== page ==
There’s a saying that “The short explanation of every Jewish holiday is: They tried to kill us, we won, let’s eat!” The festival of Hanukkah is certainly no exception, as it celebrates the Maccabees’ victory over the Seleucid Empire and its king Antiochus, who had outlawed Judaism and erected a statue of Zeus in the Holy Temple.
The Hebrew word “Hanukkah” means “dedication,” and once the Maccabees and their followers successfully recaptured and reclaimed the Temple; they set about restoring and rededicating it. After the cleanup was complete, the menorah, the candelabra which provided light, needed to be lit. Many people are familiar with the story that when the restoration of the Holy Temple had been completed, no oil to light the menorah was found, and it would take eight days to get new oil. Of course, the Jews wanted to renew their worship as soon as possible, and sure enough, a cruse of oil, enough to last just one day, was found. One of the many miracles of Hanukkah, and a reason it’s called “The Festival of Lights,” is that this small amount of oil lasted for the entire eight days.
The dreidel, another symbol of the festival, has the letters nun, gimmel, hey and shin on its sides, an acronym for nes gadol hayah sham, “a great miracle happened there.” Our tradition teaches that the miracles of Hanukkah are too numerous to count; the oil and the small Jewish army defeating the powerful Seleucid army are just two of them.
The fact that Judaism and the Jewish people are still here more than 2,000 years later is testament to not only the many small miracles that led up to the Maccabees’ victory and the rededication of the Holy Temple, but to the miracles that continued to happen and are still happening. The Hebrew word nes, which is translated as “miracle,” doesn’t just mean a supernatural or inexplicable event or occurrence; we witness miracles every day, but because we associate the term “miracle” with something well, miraculous, we often miss them when they happen. There are miracles all around us; in nature, in the way we go about our daily lives beginning with waking up in the morning, and the amazing ways that our bodies and minds operate.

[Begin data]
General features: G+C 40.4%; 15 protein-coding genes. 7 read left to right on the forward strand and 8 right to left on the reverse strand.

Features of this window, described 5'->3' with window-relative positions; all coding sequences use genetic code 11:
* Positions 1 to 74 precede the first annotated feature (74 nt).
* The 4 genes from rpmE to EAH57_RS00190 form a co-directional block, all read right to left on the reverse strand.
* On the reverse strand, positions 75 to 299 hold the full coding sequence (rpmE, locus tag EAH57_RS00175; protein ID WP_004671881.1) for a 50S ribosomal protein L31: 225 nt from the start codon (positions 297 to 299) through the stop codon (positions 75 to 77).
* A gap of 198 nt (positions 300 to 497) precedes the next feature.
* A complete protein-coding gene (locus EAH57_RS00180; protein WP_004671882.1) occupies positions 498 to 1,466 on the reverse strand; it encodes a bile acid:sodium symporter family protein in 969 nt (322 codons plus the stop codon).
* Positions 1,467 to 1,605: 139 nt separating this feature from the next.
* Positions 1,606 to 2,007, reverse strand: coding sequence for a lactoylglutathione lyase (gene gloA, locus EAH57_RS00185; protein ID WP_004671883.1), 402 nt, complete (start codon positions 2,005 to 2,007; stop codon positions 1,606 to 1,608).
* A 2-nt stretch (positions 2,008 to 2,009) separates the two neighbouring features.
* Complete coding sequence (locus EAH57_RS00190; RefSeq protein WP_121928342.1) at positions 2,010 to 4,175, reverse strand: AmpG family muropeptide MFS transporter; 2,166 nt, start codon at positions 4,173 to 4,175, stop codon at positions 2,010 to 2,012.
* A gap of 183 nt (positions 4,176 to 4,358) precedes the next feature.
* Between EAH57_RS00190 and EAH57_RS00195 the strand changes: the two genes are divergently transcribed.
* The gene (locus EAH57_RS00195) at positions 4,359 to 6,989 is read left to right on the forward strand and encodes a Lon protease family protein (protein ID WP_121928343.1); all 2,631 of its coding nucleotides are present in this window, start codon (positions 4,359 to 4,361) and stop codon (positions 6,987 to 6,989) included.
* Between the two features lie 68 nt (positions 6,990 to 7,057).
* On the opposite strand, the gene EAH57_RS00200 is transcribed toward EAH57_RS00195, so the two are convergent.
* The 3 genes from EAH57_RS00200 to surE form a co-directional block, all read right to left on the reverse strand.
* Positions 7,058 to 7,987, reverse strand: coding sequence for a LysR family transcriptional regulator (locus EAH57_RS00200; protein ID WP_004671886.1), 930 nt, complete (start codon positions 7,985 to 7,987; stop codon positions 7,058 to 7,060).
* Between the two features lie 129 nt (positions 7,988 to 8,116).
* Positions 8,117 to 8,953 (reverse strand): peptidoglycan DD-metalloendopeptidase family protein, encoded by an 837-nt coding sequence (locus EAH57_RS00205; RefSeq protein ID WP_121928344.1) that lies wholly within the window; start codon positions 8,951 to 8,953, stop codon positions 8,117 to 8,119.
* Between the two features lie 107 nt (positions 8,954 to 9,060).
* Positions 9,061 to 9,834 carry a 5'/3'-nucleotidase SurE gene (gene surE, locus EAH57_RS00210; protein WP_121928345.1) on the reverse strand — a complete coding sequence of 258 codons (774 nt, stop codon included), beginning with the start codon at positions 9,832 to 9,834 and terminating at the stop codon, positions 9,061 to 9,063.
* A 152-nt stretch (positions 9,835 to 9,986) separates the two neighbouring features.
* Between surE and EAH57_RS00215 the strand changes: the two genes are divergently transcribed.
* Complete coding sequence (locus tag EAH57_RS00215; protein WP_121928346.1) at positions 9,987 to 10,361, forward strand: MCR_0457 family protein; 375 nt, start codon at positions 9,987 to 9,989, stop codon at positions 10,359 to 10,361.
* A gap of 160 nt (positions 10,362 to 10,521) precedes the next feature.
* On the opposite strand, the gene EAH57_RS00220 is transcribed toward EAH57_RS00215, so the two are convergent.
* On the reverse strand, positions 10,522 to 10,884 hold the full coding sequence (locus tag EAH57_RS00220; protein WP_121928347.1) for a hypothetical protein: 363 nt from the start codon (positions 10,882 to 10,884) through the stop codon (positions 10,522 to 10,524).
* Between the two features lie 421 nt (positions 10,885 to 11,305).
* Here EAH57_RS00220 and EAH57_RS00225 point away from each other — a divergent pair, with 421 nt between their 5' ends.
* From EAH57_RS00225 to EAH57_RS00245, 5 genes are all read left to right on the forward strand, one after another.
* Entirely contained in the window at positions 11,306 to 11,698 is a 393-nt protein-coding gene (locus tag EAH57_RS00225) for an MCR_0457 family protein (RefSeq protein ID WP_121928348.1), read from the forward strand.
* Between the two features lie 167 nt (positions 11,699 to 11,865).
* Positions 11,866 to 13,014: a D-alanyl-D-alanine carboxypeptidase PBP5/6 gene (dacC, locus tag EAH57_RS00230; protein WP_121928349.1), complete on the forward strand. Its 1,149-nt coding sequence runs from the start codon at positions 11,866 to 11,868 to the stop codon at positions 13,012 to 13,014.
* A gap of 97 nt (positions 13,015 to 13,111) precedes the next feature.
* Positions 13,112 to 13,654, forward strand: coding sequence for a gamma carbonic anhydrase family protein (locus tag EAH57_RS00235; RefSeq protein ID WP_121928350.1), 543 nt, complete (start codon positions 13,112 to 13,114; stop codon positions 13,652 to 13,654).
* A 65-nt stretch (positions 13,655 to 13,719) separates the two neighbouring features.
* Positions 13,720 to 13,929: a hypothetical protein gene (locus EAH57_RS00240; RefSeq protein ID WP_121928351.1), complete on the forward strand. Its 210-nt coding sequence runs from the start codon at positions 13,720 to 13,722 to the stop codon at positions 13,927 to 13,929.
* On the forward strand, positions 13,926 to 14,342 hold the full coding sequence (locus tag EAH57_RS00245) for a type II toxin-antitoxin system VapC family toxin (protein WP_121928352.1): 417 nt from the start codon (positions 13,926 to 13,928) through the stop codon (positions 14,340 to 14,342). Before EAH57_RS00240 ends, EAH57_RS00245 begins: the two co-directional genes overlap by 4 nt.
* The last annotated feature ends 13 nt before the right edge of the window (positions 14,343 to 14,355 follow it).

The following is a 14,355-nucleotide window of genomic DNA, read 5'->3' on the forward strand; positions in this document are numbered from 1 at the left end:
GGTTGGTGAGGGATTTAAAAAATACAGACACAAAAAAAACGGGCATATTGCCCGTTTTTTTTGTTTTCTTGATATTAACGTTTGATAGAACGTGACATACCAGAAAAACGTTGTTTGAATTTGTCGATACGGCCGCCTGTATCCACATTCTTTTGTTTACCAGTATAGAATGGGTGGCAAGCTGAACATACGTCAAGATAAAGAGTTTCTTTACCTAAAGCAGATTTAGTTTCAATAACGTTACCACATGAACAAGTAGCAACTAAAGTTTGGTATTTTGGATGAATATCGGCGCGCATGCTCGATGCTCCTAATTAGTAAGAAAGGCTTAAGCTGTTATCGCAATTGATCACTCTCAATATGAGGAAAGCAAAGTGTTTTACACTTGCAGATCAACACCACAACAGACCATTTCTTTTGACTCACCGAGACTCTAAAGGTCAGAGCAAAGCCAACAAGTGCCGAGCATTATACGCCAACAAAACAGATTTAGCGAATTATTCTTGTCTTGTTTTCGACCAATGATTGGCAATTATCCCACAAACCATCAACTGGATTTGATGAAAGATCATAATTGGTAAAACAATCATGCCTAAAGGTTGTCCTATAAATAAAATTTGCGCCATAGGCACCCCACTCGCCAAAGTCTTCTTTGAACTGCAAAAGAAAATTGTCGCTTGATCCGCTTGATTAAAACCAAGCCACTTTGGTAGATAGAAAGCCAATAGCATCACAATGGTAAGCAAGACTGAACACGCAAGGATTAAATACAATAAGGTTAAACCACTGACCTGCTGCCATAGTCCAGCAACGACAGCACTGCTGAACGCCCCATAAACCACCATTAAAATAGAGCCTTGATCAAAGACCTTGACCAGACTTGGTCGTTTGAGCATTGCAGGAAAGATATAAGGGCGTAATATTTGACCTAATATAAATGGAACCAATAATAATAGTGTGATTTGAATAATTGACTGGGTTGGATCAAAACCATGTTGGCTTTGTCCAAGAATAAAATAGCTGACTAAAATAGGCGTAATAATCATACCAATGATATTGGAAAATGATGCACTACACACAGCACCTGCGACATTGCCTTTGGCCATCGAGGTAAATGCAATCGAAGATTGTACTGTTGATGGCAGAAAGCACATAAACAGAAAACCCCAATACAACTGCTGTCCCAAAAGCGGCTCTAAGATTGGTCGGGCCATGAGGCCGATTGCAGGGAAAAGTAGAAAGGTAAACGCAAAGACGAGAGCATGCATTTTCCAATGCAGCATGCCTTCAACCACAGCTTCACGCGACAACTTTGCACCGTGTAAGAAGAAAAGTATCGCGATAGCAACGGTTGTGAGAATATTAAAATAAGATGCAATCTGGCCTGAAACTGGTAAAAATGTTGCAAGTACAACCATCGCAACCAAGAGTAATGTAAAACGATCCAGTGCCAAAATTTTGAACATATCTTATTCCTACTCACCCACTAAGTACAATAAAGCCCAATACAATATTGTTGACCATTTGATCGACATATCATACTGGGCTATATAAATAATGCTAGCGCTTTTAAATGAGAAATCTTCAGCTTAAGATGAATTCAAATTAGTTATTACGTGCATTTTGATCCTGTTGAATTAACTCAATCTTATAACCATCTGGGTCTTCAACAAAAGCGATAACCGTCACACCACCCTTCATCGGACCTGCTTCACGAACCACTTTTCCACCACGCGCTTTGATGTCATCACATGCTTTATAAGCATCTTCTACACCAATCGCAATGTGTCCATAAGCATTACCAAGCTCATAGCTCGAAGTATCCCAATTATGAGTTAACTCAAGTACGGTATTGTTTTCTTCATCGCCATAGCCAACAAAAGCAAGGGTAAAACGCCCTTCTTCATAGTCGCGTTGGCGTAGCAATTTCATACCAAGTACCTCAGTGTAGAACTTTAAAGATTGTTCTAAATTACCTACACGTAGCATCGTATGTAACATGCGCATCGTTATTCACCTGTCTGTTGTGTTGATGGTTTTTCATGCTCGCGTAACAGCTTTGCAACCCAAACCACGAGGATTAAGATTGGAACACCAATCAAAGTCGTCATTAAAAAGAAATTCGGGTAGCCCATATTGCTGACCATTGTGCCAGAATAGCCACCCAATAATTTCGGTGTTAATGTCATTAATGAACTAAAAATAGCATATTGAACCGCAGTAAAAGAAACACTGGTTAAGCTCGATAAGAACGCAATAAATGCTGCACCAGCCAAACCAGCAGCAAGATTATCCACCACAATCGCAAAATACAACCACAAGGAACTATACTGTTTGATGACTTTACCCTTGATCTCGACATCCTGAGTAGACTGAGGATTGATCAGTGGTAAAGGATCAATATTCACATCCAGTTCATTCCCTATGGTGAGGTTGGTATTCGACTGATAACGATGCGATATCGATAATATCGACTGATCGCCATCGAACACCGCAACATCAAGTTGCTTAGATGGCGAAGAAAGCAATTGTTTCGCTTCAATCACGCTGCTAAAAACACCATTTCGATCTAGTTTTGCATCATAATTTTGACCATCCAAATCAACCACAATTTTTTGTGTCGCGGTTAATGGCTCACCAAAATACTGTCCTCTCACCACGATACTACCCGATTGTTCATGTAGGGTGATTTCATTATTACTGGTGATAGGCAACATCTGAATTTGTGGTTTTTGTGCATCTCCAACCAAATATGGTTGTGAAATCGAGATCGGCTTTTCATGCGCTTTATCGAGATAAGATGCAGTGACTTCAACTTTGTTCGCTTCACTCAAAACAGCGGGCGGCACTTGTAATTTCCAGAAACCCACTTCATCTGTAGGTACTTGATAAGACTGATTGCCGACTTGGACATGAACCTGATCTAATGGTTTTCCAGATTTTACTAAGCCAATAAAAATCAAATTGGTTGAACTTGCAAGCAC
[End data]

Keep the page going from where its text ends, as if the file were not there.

Unlike Rosh Hashanah, when we examine our past actions and deeds and promise to do better in the coming new year, during Hanukkah we have the chance to celebrate what we have. When we light the candles in increasing number each night of the holiday, we join millions of other Jews throughout the world, and even more throughout history, who share a past, a present and a future. May the candles we kindle on Hanukkah bring increasing light into our world. May it illuminate our paths so that we can see the many miracles that happen in our lives, and may we rededicate ourselves every day to creating a world where we, our children, and generations to come can live in peace and harmony.
By Rabbi Susan Elkodsi